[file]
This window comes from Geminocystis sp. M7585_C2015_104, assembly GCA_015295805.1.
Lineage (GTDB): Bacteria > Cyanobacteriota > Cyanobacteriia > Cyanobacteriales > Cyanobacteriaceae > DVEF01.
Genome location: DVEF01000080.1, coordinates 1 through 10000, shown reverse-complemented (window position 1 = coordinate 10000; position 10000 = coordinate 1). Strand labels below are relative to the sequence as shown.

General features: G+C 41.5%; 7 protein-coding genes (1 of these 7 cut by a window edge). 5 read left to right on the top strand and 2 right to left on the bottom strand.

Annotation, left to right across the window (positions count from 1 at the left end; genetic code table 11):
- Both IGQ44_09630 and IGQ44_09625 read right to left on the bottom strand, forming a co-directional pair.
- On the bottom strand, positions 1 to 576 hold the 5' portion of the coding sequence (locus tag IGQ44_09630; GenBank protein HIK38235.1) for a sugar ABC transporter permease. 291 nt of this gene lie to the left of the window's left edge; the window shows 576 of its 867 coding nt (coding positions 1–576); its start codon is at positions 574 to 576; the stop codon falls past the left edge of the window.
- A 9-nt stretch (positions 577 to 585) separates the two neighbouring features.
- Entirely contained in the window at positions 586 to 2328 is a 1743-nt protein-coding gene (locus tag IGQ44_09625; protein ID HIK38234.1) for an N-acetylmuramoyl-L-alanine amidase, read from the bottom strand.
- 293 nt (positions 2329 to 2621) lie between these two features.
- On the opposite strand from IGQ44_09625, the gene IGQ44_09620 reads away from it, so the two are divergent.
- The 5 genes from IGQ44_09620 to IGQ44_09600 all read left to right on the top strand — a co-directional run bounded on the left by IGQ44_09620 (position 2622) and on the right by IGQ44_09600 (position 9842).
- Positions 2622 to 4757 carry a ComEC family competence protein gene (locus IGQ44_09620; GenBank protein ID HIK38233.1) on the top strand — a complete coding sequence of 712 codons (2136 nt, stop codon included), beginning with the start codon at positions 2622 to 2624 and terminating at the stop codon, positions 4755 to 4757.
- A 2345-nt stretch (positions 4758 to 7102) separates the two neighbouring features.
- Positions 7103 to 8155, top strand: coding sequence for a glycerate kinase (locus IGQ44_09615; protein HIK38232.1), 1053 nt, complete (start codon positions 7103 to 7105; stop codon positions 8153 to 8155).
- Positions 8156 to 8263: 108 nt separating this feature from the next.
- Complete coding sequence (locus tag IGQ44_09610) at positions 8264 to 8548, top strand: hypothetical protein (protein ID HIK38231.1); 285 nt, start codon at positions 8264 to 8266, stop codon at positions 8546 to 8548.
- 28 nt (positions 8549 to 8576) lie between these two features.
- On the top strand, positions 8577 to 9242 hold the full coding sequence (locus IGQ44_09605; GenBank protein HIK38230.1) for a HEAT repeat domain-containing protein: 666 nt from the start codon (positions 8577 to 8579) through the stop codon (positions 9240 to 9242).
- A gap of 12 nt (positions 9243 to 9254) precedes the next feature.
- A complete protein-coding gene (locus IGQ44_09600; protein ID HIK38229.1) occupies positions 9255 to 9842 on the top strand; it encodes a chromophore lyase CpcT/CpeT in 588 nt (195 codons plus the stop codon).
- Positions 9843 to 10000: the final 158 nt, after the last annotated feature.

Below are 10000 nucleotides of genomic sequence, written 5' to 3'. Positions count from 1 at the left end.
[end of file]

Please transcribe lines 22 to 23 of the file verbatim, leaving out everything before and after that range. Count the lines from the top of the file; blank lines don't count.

- Positions 9843 to 10000: the final 158 nt, after the last annotated feature.

Below are 10000 nucleotides of genomic sequence, written 5' to 3'. Positions count from 1 at the left end.